Treasury and the Reserve Bank have both forecast the unemployment rate to be around 5.5 per cent by md-year. Mind you, they forecast it would be that by the middle of last year as well - a difficult and complicated beast for everyone to forecast, that labour market.

The reaction by the cooler heads today is that the latest figures are not of themselves enough to make a change to the RBA's outlook.

Here's the whole piece

Boeing insists its 787 Dreamliner is safe after US authorities ordered airlines to stop flying the plane over a fire risk linked to its lithium batteries.

‘‘We are confident the 787 is safe and we stand behind its overall integrity,’’ Boeing chief executive Jim McNerney said in a statement. ‘‘We will be taking every necessary step in the coming days to assure our customers and the travelling public of the 787’s safety and to return the airplanes to service.’’

Japan’s two biggest airlines had already taken almost half the global fleet out of service, but the announcement by the US Federal Aviation Administration (FAA) means 30 of the world’s 50 Dreamliners have now been grounded.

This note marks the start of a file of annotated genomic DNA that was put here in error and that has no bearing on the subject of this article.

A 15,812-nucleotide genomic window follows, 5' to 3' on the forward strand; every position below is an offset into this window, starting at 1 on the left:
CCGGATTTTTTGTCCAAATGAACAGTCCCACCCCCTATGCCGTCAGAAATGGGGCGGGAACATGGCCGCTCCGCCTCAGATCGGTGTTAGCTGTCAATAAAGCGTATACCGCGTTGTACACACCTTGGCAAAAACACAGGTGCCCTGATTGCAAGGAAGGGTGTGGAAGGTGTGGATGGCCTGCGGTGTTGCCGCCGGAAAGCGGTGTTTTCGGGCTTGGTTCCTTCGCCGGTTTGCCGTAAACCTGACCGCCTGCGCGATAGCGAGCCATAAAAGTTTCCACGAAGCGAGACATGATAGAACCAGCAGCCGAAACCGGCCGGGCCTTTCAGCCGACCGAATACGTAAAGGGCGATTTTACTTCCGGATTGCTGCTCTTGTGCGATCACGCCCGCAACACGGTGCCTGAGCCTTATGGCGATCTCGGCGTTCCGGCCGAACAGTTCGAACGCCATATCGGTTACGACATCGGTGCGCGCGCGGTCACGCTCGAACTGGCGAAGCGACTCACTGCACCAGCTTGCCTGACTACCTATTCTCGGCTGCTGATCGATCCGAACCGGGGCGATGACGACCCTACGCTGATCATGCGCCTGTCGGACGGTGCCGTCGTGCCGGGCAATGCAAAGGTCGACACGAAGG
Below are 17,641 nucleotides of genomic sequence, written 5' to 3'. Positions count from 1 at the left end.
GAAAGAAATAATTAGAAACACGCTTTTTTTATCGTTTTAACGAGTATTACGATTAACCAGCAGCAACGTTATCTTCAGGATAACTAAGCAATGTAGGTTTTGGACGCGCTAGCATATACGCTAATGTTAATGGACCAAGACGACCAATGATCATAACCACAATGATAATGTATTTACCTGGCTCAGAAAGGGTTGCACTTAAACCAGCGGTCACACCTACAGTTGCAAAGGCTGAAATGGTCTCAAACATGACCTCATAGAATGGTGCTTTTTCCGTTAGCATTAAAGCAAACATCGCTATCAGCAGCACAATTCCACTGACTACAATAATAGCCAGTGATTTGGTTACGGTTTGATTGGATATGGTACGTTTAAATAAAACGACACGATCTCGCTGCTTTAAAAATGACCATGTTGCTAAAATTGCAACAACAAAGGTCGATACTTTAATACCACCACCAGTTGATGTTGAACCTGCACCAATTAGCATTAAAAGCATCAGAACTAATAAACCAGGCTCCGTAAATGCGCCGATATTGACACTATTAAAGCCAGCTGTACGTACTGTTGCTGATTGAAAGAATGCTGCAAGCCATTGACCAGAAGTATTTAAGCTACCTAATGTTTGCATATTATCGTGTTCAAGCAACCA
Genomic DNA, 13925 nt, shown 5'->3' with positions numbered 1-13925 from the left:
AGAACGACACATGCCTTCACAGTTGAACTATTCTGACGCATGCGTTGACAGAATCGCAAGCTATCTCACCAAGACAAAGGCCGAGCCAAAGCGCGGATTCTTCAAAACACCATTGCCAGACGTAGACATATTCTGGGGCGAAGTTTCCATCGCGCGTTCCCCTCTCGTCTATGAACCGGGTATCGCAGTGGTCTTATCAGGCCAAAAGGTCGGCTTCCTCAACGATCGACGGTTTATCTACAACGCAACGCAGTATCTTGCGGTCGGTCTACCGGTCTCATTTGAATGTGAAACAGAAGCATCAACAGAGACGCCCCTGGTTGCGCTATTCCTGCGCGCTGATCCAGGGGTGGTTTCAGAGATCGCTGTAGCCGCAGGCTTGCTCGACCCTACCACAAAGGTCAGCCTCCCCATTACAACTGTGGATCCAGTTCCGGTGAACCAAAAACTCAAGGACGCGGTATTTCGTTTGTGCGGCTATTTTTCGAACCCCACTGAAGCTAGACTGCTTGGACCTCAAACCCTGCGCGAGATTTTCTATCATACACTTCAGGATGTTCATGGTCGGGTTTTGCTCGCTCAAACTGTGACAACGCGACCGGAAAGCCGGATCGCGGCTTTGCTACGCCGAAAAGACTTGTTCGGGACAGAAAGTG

Mineral sands miner Iluka will cut production resulting in job losses after tough trading conditions led to a loss of nearly one-third in revenue in 2012 compared to the previous year.

Iluka’s Eneabba operations in mid-west Western Australia will be idled, costing 65 jobs.Those employees were told on Wednesday and Thursday.

Other operations is South Australia, Victoria and in the US will be idled or operate on reduced rosters. The company blamed difficult economic conditions globally, saying the ageing WA mine had been reactivated in 2011 when demand for zircon and titanium dioxide was high.

‘‘With recent challenging economic conditions globally, demand for these products has reduced,’’ Iluka’s general manager of Australian operations Steve Wickham said in a statement.


If there any readers struggling for inspiration with a script for a heist movie, perhaps one with a bit of Soviet-era backstory, here’s something which may be of interest.

Germany's central bank plans to bring home hundreds of tonnes of gold, part of the reserves it kept in the United States and France during the Cold War for safety from any Soviet invasion.

The Bundesbank's decision to move the bullion stems partly from a desire among some German politicians to keep a direct eye on its condition. The bank also now has space in its own vaults for a metal widely seen as underpinning confidence in the country's economic clout.

Only a third of Germany's nearly 3,400 tonnes of gold, valued at almost 138 billion euros ($US184 billion) are now stored in Frankfurt, with 45 per cent in New York. Germany's gold reserves are second in size only to those of the United States.

"Now, the political security situation has changed because the East-West conflict is over. Considerations to store the gold as far west and as far from the Iron Curtain as possible had to be reconsidered," Bundesbank board member Carl-Ludwig Thiele told reporters.